Most of them say things like: "Oh my God, I've been eating corn chips for 20 years and I never ever realized I didn't like them." Or "Wow! What I really want is the salt. The rest tastes like cardboard." We move on to the raisins, but we eat only one. People say that they usually eat a hundred of them. A box of them. Several handfuls of them. But if you are eating raisins by the handful, how do you know when you have had enough? How do you even know what a raisin tastes like if you are eating 90 of them at once? At this point, it's the bulk you are enjoying, not the taste of the raisin.
And then, oh then, comes the moment everyone has been waiting for: eating the Hershey's Kiss. They unwrap it. Suspense builds. I ask how many of them are certain they are going to like it. Duh, they say, this is chocolate we're talking about.
So they smell the Hershey's Kiss and then they pop it in their mouths and chew for a minute or two. This is a radical act, taking time with a piece of chocolate. Usually the one in our mouths is just a prelude to the next one and the next.
One woman says: "I can't believe this, but it tastes waxy. I don't like it, even though I've been eating these things for years."
Another woman says, "I've eaten many bags of these over the years, but I've never tasted just one. And when I taste one, I like it, and one is actually enough."
Then we talk about translating this exercise into real life, and all at once everyone stops liking me. No one really wants to abandon her old habits. You probably don't either. Right now I'm sure you're thinking, "There's no way I am going to give up watching Grey's Anatomy with my friend ice cream." But could you be persuaded to try if I told you that there's something better waiting for you if you give up the comfort of distracted eating?
For one thing, you'll rediscover the pleasure of food itself. You'll learn whether you actually like the food you've been eating in quantity for years. You may find that whatever food is in front of you might actually make you happy. (And that's the only reason to pay attention to what's on your plate—that it might help make you happy. That's all.)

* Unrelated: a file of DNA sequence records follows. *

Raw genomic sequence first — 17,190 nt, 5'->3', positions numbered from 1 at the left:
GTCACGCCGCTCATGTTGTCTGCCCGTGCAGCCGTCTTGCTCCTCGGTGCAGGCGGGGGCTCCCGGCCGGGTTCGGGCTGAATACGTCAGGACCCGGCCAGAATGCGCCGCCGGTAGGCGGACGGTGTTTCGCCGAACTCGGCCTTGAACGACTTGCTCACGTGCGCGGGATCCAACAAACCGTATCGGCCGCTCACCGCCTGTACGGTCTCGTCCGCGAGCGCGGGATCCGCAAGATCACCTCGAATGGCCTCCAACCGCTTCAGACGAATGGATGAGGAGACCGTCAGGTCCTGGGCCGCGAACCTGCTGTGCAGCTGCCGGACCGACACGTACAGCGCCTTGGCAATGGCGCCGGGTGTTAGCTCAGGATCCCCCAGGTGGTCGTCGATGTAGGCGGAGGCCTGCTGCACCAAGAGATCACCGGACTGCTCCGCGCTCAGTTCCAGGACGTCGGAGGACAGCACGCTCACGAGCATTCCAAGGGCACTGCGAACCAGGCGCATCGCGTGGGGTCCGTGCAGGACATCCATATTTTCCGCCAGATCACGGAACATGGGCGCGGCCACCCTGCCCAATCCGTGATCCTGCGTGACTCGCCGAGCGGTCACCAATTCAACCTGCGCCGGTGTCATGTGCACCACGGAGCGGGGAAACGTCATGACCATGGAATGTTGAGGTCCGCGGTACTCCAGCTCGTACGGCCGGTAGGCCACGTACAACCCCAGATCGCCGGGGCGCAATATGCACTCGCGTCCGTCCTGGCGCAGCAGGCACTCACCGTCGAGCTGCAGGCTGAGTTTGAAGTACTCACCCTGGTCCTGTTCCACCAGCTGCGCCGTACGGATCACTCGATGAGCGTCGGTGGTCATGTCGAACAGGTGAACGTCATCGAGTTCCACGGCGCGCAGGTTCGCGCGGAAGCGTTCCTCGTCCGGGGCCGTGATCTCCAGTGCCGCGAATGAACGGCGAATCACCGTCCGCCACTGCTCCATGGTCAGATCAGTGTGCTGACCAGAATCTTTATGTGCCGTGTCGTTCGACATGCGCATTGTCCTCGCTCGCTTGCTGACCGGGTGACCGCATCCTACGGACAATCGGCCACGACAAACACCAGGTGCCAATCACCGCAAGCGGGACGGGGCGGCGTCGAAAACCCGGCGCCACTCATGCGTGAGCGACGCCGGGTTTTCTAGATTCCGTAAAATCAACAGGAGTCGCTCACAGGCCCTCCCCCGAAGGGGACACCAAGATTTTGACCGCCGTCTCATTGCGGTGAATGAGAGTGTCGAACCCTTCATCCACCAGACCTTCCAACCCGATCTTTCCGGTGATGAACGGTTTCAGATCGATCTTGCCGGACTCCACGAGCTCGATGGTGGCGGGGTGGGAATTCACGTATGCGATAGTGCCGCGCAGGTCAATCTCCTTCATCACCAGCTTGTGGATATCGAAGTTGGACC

When we take time with food, it has a chance to give something back—the flavor, the sensual feeling, a satisfaction we can savor. But if we are busy doing something else, we miss the whole experience. It is like being glued to your laptop while the sexiest story ever told is unfolding right before you on TV.
The truth is, you don't have to choose between watching Pride and Prejudice and eating. You can have both. You can watch and then you can eat. That gives you two chances for pleasure, not just one.
Why not act on your own behalf? Why not live as if you deserve all the pleasure? Because—and of this I am certain—you do.
Geneen Roth's books were among the first to link compulsive eating and perpetual dieting with deeply personal and spiritual issues that go far beyond food, weight and body image. She believes that we eat the way we live and that our relationships to food, money and love are exact reflections of our deeply held beliefs about ourselves and the amount of joy, abundance, pain and scarcity we believe we have (or are allowed) to have in our lives.
Geneen has appeared on many national television shows, including The Oprah Winfrey Show, 20/20, The NBC Nightly News, The View and Good Morning America. Articles about Roth and her work have appeared in numerous publications, including O, The Oprah Magazine, Cosmopolitan, Time, Elle, The New York Times, The Chicago Tribune and The Philadelphia Inquirer. She has written a monthly column in Good Housekeeping magazine since 2007. Roth is the author of eight books, including The New York Times best-seller When Food Is Love and a memoir about love and loss, The Craggy Hole in My Heart.Women, Food and God: An Unexpected Path to Almost Everythingis her newest book.